But it shows up every­where. The first one of those is the terms of ser­vice of Slack. So if you have ever said any­thing defam­a­to­ry about any­body on a pri­vate Slack, that’s against their terms. The sec­ond one of those is Dropbox. So, no defam­a­to­ry mate­r­i­al in Dropbox. And then the third one of those, per­haps maybe even most iron­i­cal­ly, is Yik Yak. So, you’re not allowed to defame peo­ple on Yik Yak, which as folks may know is a sort of ser­vice for peo­ple to anony­mous­ly com­ment on things that was pri­mar­i­ly used by col­lege stu­dents. I’m sure Rey Junco is prob­a­bly turn­ing over…like, just had a The Force moment in Indiana as I char­ac­ter­ize it that way.

But the legal stan­dard for defama­tion, to do my best at putting it slight­ly more pre­cise­ly, is that the defen­dant, who is the per­son who you’re suing, pub­lished a state­ment. The state­ment is about the plain­tiff. The state­ment harms the rep­u­ta­tion of the plain­tiff. The state­ment was pub­lished with some lev­el of fault, which depends on who the plain­tiff is. And the state­ment was pub­lished with­out some priv­i­lege.

Now, even that, a slight­ly more pre­cise def­i­n­i­tion, is hard. This is William Prosser in Prosser and Keeton on the Law of Torts. And what he says—which you do not need to read, you just need to take my word for it that an old white dude who’d spent a lot of time think­ing about torts also thinks defama­tion is real­ly com­pli­cat­ed and dif­fi­cult, and that we’re real­ly bad at it.

But defama­tion’s gor­geous tra­di­tion­al design hides deeply sex­ist, racist, and whore­pho­bic (which means anti sex work­er) con­no­ta­tions. The real­i­ty is defama­tion is a tal­is­man. And I mean it as a tal­is­man because the actu­al analy­sis is so legal­ly spe­cif­ic as to be unac­tion­able in a prac­ti­cal mat­ter dur­ing a con­tent review. It is incred­i­bly dif­fi­cult for the sort of con­tent review­er that we think about Facebook or Twitter hav­ing, the click­work­er in Malaysia who’s try­ing to fig­ure out whether some­thing is okay or not okay, to fig­ure out if some­thing’s defama­tion under US law. That’s just not a thing they could actu­al­ly pos­si­bly do. In part because truth is an absolute defense, so you have to know whether the thing’s true or not to know if it’s defam­a­to­ry.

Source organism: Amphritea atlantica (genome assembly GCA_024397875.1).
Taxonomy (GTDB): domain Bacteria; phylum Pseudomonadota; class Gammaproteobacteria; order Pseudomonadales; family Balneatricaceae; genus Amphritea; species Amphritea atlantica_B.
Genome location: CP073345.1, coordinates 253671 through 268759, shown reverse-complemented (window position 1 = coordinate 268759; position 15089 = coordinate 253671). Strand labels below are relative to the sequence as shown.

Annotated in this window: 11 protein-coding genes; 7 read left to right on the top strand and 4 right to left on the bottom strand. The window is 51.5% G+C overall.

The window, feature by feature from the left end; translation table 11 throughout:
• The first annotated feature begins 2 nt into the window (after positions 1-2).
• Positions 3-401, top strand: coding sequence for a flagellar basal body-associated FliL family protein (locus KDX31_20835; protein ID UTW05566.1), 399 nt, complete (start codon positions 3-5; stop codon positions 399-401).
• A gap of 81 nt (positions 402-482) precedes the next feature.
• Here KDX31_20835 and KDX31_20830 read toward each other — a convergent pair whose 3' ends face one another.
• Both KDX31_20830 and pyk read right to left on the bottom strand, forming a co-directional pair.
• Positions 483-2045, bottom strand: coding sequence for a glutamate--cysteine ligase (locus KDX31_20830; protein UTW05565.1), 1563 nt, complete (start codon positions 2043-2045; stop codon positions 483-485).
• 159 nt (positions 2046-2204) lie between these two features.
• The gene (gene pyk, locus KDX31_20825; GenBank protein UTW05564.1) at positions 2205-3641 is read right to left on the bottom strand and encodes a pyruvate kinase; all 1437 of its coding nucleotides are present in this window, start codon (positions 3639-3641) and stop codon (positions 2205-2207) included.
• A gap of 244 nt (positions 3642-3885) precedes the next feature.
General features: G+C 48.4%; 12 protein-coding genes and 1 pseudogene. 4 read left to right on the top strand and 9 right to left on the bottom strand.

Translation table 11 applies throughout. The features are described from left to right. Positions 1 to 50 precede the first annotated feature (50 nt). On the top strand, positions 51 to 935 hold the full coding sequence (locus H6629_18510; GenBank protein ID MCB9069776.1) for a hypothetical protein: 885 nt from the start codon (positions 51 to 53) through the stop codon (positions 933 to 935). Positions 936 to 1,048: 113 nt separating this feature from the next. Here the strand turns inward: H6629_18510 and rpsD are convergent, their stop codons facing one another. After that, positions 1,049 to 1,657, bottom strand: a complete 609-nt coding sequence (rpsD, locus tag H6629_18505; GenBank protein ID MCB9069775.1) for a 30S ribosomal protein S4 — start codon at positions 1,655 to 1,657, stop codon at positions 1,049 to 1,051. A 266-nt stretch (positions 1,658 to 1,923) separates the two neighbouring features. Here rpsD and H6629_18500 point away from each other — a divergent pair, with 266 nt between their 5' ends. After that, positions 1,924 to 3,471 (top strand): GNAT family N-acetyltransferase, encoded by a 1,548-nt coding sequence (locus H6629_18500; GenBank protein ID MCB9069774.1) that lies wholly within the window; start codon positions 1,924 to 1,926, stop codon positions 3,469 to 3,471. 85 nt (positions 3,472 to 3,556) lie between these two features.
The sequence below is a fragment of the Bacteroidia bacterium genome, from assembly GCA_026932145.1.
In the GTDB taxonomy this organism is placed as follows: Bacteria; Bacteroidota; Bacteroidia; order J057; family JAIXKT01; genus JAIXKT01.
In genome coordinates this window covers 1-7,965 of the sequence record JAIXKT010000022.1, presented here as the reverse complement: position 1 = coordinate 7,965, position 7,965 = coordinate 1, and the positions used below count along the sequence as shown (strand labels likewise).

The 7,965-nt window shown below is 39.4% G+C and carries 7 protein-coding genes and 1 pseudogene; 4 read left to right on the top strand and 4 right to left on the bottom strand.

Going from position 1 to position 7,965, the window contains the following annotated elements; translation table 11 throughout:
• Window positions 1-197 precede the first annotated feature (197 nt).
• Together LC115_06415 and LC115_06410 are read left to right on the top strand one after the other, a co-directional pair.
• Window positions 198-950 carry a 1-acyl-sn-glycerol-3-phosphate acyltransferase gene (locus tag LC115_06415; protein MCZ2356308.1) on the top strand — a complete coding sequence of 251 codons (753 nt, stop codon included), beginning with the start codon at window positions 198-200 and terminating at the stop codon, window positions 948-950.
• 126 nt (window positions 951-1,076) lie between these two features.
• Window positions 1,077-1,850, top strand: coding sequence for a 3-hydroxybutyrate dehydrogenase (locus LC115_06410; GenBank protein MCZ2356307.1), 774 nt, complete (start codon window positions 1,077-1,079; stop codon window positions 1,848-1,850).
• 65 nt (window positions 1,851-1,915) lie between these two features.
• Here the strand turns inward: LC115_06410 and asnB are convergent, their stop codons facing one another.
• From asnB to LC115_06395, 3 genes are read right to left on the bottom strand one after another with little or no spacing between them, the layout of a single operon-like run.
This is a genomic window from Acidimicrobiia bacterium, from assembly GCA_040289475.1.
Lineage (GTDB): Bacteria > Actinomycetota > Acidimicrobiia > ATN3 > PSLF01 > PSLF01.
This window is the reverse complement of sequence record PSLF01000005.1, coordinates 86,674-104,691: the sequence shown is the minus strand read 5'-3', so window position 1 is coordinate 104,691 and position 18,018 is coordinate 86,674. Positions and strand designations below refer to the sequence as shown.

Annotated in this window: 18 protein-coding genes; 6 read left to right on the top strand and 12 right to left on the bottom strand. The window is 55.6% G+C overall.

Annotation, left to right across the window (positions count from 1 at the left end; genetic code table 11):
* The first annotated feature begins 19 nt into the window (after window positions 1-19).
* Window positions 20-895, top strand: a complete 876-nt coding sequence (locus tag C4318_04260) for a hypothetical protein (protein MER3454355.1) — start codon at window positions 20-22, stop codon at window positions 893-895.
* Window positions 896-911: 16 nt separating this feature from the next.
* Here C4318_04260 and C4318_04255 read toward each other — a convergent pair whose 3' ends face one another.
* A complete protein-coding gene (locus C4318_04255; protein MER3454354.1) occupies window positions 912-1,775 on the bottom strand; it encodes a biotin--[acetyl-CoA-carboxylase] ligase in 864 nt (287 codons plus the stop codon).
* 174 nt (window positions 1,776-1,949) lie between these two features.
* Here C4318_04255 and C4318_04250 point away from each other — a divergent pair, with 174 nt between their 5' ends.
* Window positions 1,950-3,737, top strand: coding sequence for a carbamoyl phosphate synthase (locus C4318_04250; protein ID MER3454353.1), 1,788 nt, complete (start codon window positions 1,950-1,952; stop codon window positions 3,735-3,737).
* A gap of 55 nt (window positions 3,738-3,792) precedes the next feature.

But the his­to­ry of defama­tion is pret­ty damn sex­ist. In England, under the under the Slander of Women Act of 1891, female plain­tiffs that alleged slan­der for words that impute unchasti­ty or adul­tery need not show oth­ers rep­u­ta­tion­al harms. And that law was repealed in 2014. Which like, yay for that, I guess. But 2014? And this his­tor­i­cal con­text is not just unique to England. Defamation law in gen­er­al is deeply invest­ed with notions of bina­ry gen­der and appro­pri­ate roles for women. In fact, many of the first defama­tion statutes in the US specif­i­cal­ly not­ed that impugn­ing on a wom­an’s chasti­ty false­ly was per se defam­a­to­ry. And this is why I say defama­tion law is whore­pho­bic. Because it assumes that being called a sex work­er is inher­ent­ly harm­ful to some­one’s char­ac­ter.

It’s sex­ist in prac­tice and sex­ist in the­o­ry, because the real­i­ty is that even if the statutes are not sex­ist on their face, when libel and slan­der actions are brought by female plain­tiffs they are more like­ly to suc­ceed if they are talk­ing about things that are in the pri­vate sphere, like accu­sa­tions of being unchaste as opposed to talk­ing about their busi­ness role. So when we see defama­tion law in prac­tice, it enforces a sort of sex seg­re­ga­tion of roles for women.

Oh, by the way. I did­n’t add this to my list orig­i­nal­ly, but it’s also real­ly homo­pho­bic. In 2012, New York final­ly over­turned the law on its books that sug­gest­ed that being called gay was per se defam­a­to­ry.

And so when we look at his­to­ries of how this plays out, you can see this is Virginia da Cunha. She’s an Argentinian enter­tain­er, and she won a low­er court rul­ing against Google for search results for her name that led to porn web sites. We can see that it actu­al­ly does play out as defama­tion law hav­ing a focus on wom­en’s chasti­ty as a suc­cess­ful mod­el for legal inter­ven­tion. And so the moral of the sex­ism sto­ry is that defama­tion can work for you as a woman so long as you’re con­cerned about your chasti­ty, but much less so if you’re con­cerned about your busi­ness rep­u­ta­tion or any of these things that involves sort of pub­lic sphere roles.